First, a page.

Even better, once you’ve acquired the habit of straightforward writing, you’ll find it useful in all sorts of other contexts: writing a CV, a personal statement, a job application or even a love letter. Give it a try — you’ll find that keeping it simple makes sense.

4 January 2017
Just do it

Just do it

Writing tipsFeeling stuck with your assignment and don’t know how to get started? Stop worrying — your work doesn’t have to emerge perfectly written straight away. You don’t need to start by crafting a brilliant opening paragraph. That will come later. Start by scribbling down your ideas and work your way into the writing. You will soon get into the flow. Don’t worry about academic language either. Students frequently feel the pressure to write in an unnatural academic style full of jargon. Have confidence in your own voice — you have a unique contribution to make. Write in the way that feels most comfortable for you; later, you’ll rewrite and edit your work to ensure the content is accurate and expressed in the correct style. For the moment, just do it.

Lucy English
7 September 2016
Overcoming writer’s block

Overcoming writer’s block

Lucy English

IMG_7200_Lucy_Portraits

Image credit: Simon Goldstein

Writer’s block — we’ve all experienced it, whether we are novelists pondering over a plot twist or students battling with their thesis. How can you snap out
of it?

This year, along with Royal Literary Fund Consultant Fellow Helena Attlee, I co-facilitated two workshops for undergraduate Social Work students at Glyndwr University in Wrexham. We focused on academic writing and dissertations. The Social Work course is mostly practical, and the students struggle with academic writing. Although they were not taking a creative subject, we adopted a creative approach to the workshops to assist students who felt stuck and help them to work their way into their writing. When faced with a dissertation to write, university students are often given a bulleted list of tasks but this doesn’t always do the trick. People may not work in a linear fashion; they learn in different ways, and sometimes, a left-field approach is better for getting your ideas flowing.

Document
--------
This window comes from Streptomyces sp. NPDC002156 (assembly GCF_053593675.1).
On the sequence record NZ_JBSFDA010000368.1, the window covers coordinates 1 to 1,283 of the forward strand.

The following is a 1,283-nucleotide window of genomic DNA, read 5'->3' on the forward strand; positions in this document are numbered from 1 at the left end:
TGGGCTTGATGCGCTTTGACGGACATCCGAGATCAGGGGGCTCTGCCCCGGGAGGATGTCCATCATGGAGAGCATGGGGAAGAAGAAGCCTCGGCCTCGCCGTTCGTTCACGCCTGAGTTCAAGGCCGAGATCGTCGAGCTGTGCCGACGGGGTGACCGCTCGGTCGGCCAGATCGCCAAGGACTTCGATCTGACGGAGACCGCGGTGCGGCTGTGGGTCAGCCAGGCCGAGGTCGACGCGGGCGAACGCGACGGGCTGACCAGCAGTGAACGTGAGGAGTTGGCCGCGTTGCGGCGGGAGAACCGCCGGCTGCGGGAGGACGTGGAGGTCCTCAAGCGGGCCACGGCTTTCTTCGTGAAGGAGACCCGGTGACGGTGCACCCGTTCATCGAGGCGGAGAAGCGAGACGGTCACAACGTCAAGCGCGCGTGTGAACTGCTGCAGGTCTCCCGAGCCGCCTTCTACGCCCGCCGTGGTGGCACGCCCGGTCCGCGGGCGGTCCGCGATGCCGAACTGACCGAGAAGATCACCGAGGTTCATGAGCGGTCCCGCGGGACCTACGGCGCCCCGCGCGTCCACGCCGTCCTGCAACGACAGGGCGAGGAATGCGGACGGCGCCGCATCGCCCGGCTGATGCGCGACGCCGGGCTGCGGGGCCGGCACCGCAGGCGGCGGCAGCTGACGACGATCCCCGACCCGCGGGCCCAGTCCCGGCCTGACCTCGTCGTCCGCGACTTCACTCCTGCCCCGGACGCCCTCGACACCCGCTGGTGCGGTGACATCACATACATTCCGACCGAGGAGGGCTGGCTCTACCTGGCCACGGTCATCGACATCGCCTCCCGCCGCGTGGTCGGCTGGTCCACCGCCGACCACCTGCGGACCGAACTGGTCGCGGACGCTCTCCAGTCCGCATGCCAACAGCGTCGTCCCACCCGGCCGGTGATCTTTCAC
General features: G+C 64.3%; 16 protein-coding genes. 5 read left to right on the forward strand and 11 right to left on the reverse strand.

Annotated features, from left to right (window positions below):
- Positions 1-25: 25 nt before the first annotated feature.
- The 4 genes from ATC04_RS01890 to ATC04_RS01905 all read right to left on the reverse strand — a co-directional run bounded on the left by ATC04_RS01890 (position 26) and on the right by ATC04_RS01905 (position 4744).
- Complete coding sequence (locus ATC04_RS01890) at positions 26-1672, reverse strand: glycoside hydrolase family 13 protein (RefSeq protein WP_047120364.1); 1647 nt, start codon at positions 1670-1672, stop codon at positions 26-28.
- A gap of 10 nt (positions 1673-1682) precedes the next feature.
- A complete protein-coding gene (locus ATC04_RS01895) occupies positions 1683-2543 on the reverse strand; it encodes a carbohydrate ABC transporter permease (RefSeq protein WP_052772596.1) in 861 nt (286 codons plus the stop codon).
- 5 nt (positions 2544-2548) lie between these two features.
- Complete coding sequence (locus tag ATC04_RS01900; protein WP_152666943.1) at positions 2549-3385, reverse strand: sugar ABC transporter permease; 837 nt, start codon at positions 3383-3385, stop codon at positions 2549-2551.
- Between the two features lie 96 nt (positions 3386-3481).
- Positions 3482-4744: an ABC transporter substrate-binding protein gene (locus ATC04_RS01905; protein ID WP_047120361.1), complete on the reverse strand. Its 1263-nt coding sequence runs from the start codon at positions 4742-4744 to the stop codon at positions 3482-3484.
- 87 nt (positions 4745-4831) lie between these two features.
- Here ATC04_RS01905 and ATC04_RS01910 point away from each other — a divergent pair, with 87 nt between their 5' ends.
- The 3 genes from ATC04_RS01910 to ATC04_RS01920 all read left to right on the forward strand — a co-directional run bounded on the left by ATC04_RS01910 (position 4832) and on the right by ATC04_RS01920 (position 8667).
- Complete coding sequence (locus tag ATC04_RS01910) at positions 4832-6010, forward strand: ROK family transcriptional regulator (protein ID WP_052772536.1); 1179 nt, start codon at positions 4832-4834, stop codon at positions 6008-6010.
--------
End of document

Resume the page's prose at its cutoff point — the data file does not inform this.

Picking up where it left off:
If you’ve got writer’s block, a physical approach may help. I encouraged the students to leave their laptop on the table, move around, walk about — even dance! I handed out pads of sticky notes and suggested they pick a section of their dissertation to think about and write each idea on a sticky. Alternatively, they could take a visual approach and draw or doodle instead. With the ideas down on paper, they could shift them around to play with the order.

At the time, I was in the middle of my PhD in Digital Writing, which involves writing 48 poems to accompany short films for an online poetry and film collection. I was stalling with the critical analysis element. Running the workshops gave me confidence in my own academic writing. I adopted the tips I myself had recommended to students in the sessions and succeeded in kick-starting my own work. Perhaps a case of ‘do as I say, and I will too.’

3 August 2016